Following on from the much publicised case of transgender Tara Hudson being initially sent to an all male prison we now hear of the apparent suicide of Vicky Thompson. My heart goes out to all those who knew her.
The BBC reports that, despite pleas from her solicitor that she be treated with due respect and housed in a woman’s prison, she was sent to the all male Armley jail, Leeds prison, where she was found unresponsive and subsequently died on Friday 13th November. Vicky had, apparently, told friends that if she were to be sent to an all male prison then she would kill herself.
As can be seen from H.M. Prisons rules regarding The Care and Management of Transsexual Prisoners this whole area, as with transgender issues as a whole, is complicated. A summary of some of the most relevant points is contained in this post on the BBC website.
A review of the regulations regarding the treatment of transgender prisoners is urgently needed and a more sensible and considerate approach, especially in the initial “processing phase”, is certainly called for.
I could discuss these matters ad nauseum in this post but it would achieve little.
What I would say though is, (and this applies to everyone, not just those with criminal records or those who may find themselves on the wrong side of the law in the future), if you are, or consider yourself to be, transgender then I believe it is in your best interest to work toward getting a diagnosis of gender dysphoria placed on your medical records.
Even if you go no further than that because of the way your life is at the moment, the fact that you may want to continue to “hide” the fact from those around you, or for whatever reason you can come up with, just do it!
Here in the UK it is a lengthy process due to the horrendously long waiting lists for appointments, currently averaging 8 – 10 months for initial appointment at a Gender Identity Clinic, so the sooner you get a referral from your GP the better. Once you attend that first GIC appointment how long it takes to get a diagnosis will obviously depend on individual cases, but I was pleasantly surprised (if not a little shocked) that I got mine on my second appointment some 3 months later.
You may ask why am I advocating this so strongly? The answer is simple. None of us knows what is around the corner. We cannot predict the future, and we have no idea where life will lead us.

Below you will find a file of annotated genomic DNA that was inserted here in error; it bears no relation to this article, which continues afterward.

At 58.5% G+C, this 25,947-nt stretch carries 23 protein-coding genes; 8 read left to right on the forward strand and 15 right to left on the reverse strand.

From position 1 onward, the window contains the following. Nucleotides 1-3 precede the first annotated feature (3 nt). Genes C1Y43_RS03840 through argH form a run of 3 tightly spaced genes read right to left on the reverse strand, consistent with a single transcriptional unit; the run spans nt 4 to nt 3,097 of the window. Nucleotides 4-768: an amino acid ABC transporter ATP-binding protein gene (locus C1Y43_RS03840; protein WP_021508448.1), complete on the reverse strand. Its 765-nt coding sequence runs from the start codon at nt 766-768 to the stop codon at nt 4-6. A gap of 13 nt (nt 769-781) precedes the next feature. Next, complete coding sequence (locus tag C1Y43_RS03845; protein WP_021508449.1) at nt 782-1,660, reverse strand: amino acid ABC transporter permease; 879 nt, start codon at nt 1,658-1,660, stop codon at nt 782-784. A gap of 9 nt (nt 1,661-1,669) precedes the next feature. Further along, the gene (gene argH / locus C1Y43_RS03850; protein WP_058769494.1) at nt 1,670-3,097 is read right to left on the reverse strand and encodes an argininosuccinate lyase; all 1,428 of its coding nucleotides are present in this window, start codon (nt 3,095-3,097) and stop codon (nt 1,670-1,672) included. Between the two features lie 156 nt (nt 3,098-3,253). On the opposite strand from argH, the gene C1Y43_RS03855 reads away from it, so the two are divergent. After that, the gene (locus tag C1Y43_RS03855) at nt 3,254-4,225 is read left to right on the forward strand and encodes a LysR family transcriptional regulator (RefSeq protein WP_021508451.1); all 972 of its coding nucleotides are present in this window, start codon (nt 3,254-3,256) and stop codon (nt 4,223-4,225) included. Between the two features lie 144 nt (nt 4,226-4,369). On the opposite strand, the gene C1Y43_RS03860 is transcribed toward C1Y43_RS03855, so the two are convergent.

One of my greatest fears is that one day a child may suddenly run out in front of my car and that I will no chance of avoiding them. To be in any way involved in the death of another human being would be devastating for me. But, careful as I am as a driver, what if circumstances prevailed which resulted in me being prosecuted and jailed for something as a result of that? Would I wish to be housed in an all male jail?
What if I’m attacked one day and end up defending myself “too strongly” and my attacker suffers some serious injury, or dies, as a result of my defending myself? Jail? It can happen.
What if one day I require hospitalisation and I’m not able to advocate for my own needs, maybe due to an accident or a stroke? I would want information relating to my situation to be available to the hospital staff so that I could be treated with due dignity and respect. Thankfully I now have that. Do you?
You may feel that I’m scaremongering, but we all take out insurance for our possessions, property, finances and things even though we hope not to have to make a claim.
So let your diagnosis be the insurance policy you take out for your future well being, just in case.
My psychiatrist gave me a letter on her stationary to carry with me at all times explaining my treatment. Just in case, she said. Never needed it thank heavens. After reading your post I feel so sad for her suicide.
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That’s a useful thing to have too, Isabella, I’ve heard of others doing that.
Glad it’s still unused. 🙂